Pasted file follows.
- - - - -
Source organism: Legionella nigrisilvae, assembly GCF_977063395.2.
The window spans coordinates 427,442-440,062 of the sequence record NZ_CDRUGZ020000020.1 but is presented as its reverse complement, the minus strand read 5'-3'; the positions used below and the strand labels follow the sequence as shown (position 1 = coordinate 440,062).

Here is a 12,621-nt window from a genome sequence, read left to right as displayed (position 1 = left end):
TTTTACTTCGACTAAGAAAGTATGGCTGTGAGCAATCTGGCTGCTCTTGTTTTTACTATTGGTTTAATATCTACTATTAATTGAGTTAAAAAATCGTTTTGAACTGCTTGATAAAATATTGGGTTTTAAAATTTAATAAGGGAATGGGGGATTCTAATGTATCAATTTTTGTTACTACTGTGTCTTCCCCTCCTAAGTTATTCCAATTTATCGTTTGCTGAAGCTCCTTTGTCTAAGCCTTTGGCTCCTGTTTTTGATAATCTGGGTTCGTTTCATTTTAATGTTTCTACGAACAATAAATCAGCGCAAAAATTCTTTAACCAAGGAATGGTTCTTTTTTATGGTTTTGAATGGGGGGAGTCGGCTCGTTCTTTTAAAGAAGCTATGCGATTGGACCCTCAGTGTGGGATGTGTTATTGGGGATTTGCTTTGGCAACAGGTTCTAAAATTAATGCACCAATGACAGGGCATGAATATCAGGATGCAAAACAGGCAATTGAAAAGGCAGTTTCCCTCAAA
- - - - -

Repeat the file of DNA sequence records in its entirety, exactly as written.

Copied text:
Source organism: Legionella nigrisilvae, assembly GCF_977063395.2.
The window spans coordinates 427,442-440,062 of the sequence record NZ_CDRUGZ020000020.1 but is presented as its reverse complement, the minus strand read 5'-3'; the positions used below and the strand labels follow the sequence as shown (position 1 = coordinate 440,062).

Here is a 12,621-nt window from a genome sequence, read left to right as displayed (position 1 = left end):
TTTTACTTCGACTAAGAAAGTATGGCTGTGAGCAATCTGGCTGCTCTTGTTTTTACTATTGGTTTAATATCTACTATTAATTGAGTTAAAAAATCGTTTTGAACTGCTTGATAAAATATTGGGTTTTAAAATTTAATAAGGGAATGGGGGATTCTAATGTATCAATTTTTGTTACTACTGTGTCTTCCCCTCCTAAGTTATTCCAATTTATCGTTTGCTGAAGCTCCTTTGTCTAAGCCTTTGGCTCCTGTTTTTGATAATCTGGGTTCGTTTCATTTTAATGTTTCTACGAACAATAAATCAGCGCAAAAATTCTTTAACCAAGGAATGGTTCTTTTTTATGGTTTTGAATGGGGGGAGTCGGCTCGTTCTTTTAAAGAAGCTATGCGATTGGACCCTCAGTGTGGGATGTGTTATTGGGGATTTGCTTTGGCAACAGGTTCTAAAATTAATGCACCAATGACAGGGCATGAATATCAGGATGCAAAACAGGCAATTGAAAAGGCAGTTTCCCTCAAA